Mozilla approves Nazi-themed, anti-feminism Firefox extension [Update]
Mozilla could soon find itself at the center of a new controversy, as it just approved a Firefox extension, called Men Kampf, designed with the sole purpose of replacing so-called "radfem rethoric [sic] with nazi friendly alternatives".
Men Kampf scans the page that the Firefox user visits for any words considered to be linked to feminism -- certainly not radical feminism, as claimed in the description -- and replaces them, on the fly, with said "alternatives". As such, an article about feminism will quickly appear to be one about nazism. The developer behind the extension, Erim Secla, says that it's all "just for fun" in Men Kampf's description. Except that it's not.
It's offensive. While feminism is a movement that aims to make the world a better place by promoting equality, nazism is a movement which is linked to one of the darkest periods in history, when millions of people lost their lives and were discriminated against because those who shared the ideology strongly believed in and promoted inequality. Tomato, tomato, eh?
You can see Men Kampf in action by opening the Wikipedia page about Feminism in Firefox, and then another browser. Below is how it looks on Firefox and Google Chrome, respectively.
Next, I wanted to see how Men Kampf works on pages that aren't linked to feminism, so I opened Facebook. Here's how the signup page looks on Firefox and Chrome, respectively -- the extension, in this case, replaces "Male" with "Jew".
Men Kampf is apparently inspired by a Chrome extension called "Man Kampf" (in reality, it's called Men Kampf and is available in the Chrome Web Store), which is equally offensive. The Chrome counterpart "Turns SJW nonsense into pro-Nazi propaganda. Changes words such as 'Men' into 'Jews' to make any radical feminist post sound like something straight out of Hitler's mouth!", claims its developer in the description.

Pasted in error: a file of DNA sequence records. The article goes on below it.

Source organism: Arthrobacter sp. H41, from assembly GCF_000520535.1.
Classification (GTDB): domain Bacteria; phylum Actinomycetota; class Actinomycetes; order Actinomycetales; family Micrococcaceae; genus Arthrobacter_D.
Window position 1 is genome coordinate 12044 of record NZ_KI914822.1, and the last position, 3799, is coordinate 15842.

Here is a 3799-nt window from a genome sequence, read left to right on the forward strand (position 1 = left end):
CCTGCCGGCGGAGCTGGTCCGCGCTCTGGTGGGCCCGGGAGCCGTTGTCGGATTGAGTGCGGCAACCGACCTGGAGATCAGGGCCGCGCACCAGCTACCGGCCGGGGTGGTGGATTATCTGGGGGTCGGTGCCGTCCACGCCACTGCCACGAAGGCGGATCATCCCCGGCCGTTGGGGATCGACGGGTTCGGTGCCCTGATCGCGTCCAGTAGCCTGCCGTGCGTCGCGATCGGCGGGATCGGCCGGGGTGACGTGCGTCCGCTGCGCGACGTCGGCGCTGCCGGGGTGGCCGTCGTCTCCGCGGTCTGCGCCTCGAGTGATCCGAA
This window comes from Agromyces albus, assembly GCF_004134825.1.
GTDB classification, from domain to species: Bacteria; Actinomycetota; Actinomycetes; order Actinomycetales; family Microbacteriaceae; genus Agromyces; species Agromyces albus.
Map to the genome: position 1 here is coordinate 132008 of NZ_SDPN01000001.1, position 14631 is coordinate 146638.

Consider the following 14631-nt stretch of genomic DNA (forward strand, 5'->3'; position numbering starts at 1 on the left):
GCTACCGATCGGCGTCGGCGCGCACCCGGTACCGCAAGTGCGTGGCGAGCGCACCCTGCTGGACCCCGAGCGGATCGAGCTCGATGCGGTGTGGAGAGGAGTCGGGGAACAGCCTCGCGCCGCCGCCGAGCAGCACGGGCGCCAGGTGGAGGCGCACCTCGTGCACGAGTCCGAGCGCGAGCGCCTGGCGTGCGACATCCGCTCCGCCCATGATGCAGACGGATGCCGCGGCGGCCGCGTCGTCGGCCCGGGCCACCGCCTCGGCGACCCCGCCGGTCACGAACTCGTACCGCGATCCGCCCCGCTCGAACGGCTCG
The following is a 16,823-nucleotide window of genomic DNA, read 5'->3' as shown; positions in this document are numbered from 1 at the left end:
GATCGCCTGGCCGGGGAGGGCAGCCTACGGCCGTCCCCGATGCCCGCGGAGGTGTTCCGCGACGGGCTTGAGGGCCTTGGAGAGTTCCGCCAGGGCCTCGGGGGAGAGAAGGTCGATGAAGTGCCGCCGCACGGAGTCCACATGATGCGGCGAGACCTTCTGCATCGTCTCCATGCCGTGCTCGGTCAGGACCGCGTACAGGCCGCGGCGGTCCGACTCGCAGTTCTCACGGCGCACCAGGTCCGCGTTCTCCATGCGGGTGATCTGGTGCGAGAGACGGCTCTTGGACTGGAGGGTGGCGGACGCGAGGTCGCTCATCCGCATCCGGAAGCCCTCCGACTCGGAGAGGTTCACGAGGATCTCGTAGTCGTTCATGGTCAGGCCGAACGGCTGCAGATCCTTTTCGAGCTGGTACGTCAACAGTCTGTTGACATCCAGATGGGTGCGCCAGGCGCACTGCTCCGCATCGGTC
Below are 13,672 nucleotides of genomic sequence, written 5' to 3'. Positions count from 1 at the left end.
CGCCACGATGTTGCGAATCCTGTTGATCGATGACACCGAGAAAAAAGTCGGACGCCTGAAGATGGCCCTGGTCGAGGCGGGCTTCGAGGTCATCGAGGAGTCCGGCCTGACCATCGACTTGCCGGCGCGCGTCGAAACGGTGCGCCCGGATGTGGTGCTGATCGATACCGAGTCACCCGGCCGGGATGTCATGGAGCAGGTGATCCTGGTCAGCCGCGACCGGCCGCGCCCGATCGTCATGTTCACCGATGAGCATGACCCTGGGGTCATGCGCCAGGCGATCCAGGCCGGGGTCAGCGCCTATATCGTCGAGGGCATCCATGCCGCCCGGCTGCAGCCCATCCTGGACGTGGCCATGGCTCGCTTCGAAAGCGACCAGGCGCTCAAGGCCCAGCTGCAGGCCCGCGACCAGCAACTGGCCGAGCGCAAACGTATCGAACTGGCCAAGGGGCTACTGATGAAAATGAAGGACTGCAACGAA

As you may notice in the screenshot posted at the top of the page, the Firefox add-on store lists it as "preliminary reviewed". What does that mean? Well, it means that Mozilla's editors have reviewed the source code for "security issues and major policy violations", before deeming it fit for the store. However, that does not automatically mean that the app has also been installed, prior to approval; in most cases Mozilla says this doesn't happen.
However, in the "policies on specific add-on practices" it's clearly stated that "Add-ons that make changes to web content in ways that are non-obvious or difficult to trace by their users" would not be permitted -- an example of a page where the extension infringes upon this policy is Facebook. Another is the Wikipedia page for Gender equality, where only certain words are replaced, like "men" with "Jews" and "women" with "Germans". I've reached out to Mozilla for clarification.
But, surprisingly, Mozilla does not have a policy in place which would prevent extensions that promote Nazism from being approved. Anything goes, as long as it meets the technical criteria. But perhaps it's time to reconsider. After all, Mozilla is a self-proclaimed supporter of equality, isn't it?
Update 1: Mozilla responded, saying that the extension has been removed. At the time of writing this article, the extension's landing page says "This add-on has been disabled by an administrator". A statement will follow.
Update 2:Here comes the statement. "Mozilla reviews and responds expeditiously to reports of abuse. 'Men Kampf' was removed after Mozilla received such reports today and it was determined that the add-on violates our Conditions of Use", says Mozilla director of marketplace and content ecosystem Bertrand Neveux.
As you can see, Mozilla acted swiftly to remove the extension from the Firefox add-ons store, following reports. Meanwhile, the similar Men Kampf for Chrome continues to be available in Chrome Web Store.